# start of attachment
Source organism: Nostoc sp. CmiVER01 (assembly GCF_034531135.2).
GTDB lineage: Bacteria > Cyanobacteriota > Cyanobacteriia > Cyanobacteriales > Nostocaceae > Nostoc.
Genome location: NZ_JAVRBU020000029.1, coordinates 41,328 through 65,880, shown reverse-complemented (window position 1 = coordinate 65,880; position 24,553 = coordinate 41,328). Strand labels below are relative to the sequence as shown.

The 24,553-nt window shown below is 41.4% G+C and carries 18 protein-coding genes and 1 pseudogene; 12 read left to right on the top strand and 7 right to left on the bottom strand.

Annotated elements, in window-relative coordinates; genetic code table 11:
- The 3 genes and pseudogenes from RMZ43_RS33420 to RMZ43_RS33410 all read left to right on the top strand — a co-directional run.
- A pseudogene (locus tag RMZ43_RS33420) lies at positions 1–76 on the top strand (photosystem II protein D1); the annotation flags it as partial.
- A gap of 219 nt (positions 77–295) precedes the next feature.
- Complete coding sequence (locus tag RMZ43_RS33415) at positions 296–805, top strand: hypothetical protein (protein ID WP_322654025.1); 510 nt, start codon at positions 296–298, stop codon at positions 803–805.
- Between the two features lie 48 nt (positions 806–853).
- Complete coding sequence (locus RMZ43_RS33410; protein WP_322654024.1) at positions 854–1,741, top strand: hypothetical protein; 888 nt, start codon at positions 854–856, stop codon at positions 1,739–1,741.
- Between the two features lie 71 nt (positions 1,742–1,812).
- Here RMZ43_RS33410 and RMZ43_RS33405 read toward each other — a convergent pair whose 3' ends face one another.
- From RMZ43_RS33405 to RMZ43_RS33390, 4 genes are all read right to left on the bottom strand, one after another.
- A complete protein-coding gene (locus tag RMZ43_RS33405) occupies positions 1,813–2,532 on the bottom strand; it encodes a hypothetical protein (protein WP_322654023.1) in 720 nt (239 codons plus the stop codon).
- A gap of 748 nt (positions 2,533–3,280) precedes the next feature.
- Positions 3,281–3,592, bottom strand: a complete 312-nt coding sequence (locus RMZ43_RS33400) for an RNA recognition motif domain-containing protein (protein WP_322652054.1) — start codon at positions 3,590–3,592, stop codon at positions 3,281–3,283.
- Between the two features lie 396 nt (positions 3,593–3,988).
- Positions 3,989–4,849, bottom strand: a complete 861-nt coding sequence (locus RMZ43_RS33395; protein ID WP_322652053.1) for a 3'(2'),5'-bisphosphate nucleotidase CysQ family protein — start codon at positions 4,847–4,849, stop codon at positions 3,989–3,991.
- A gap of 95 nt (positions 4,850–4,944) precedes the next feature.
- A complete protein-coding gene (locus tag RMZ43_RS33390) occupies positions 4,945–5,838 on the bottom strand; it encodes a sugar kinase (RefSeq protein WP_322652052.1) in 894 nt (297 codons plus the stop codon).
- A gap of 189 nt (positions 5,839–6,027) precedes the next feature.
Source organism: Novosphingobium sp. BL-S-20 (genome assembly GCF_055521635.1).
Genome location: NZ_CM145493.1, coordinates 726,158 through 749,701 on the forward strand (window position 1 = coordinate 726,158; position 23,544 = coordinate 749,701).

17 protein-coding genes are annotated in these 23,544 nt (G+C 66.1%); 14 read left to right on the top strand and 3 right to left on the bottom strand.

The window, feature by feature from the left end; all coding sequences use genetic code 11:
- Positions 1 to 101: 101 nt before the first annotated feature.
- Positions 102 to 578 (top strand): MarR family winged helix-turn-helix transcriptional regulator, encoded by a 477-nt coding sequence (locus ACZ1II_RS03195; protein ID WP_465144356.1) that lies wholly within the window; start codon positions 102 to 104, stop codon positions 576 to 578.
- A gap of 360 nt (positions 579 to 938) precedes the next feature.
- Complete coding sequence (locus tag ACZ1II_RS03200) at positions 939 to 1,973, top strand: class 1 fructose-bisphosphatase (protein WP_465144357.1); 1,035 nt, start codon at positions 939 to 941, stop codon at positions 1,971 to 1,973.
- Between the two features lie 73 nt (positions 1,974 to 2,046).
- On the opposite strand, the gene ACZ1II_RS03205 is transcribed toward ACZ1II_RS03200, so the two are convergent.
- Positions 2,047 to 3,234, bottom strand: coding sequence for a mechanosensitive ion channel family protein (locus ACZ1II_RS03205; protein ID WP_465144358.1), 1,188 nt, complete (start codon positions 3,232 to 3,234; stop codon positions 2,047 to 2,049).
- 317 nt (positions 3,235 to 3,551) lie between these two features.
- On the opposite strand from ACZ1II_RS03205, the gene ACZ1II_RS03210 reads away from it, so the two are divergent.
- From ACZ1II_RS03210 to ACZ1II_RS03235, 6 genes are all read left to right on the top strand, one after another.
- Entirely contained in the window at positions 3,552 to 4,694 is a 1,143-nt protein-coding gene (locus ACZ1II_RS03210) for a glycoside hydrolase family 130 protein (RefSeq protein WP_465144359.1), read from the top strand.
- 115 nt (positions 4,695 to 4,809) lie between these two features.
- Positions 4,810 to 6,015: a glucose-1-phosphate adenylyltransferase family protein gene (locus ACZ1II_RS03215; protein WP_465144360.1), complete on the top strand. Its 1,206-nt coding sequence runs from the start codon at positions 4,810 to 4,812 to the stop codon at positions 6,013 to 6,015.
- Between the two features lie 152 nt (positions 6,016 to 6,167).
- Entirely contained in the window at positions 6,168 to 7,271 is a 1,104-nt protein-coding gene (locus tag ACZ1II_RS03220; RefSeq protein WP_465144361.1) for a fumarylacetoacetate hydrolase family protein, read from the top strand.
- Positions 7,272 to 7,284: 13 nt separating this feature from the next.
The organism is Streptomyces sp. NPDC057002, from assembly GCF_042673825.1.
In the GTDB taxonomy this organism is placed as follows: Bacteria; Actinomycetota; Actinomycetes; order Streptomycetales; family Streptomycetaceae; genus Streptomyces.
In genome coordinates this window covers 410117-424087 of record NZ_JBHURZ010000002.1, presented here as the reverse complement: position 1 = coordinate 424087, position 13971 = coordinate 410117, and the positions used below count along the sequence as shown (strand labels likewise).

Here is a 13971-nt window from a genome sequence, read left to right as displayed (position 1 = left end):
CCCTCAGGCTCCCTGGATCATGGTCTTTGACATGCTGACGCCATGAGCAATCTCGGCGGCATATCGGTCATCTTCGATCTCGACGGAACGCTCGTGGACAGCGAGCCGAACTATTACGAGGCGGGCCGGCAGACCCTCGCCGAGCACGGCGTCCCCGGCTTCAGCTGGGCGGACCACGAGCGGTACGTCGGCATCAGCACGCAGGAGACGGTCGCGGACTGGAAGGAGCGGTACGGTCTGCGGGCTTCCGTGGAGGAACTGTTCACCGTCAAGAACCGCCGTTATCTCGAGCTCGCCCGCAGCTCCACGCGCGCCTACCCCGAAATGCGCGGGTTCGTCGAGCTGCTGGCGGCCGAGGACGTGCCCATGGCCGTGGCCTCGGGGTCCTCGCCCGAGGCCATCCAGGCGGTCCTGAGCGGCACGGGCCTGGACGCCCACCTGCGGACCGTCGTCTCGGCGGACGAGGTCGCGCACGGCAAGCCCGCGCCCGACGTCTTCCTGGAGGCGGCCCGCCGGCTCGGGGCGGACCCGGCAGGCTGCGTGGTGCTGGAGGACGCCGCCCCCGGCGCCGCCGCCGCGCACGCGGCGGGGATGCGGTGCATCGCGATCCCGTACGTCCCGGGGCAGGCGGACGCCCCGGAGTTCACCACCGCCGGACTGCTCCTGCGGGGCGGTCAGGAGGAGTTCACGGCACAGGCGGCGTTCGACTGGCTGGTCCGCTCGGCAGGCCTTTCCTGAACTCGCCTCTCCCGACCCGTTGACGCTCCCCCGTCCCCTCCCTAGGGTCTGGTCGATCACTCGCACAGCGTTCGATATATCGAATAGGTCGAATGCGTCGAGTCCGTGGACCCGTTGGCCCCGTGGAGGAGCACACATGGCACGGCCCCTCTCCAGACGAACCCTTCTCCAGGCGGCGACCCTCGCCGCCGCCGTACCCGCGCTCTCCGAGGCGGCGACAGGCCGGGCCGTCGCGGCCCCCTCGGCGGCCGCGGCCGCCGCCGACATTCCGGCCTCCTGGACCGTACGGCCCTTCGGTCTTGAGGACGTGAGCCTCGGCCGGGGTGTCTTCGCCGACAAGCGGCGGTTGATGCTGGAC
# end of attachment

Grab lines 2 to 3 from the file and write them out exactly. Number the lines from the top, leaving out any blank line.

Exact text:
GTDB lineage: Bacteria > Cyanobacteriota > Cyanobacteriia > Cyanobacteriales > Nostocaceae > Nostoc.
Genome location: NZ_JAVRBU020000029.1, coordinates 41,328 through 65,880, shown reverse-complemented (window position 1 = coordinate 65,880; position 24,553 = coordinate 41,328). Strand labels below are relative to the sequence as shown.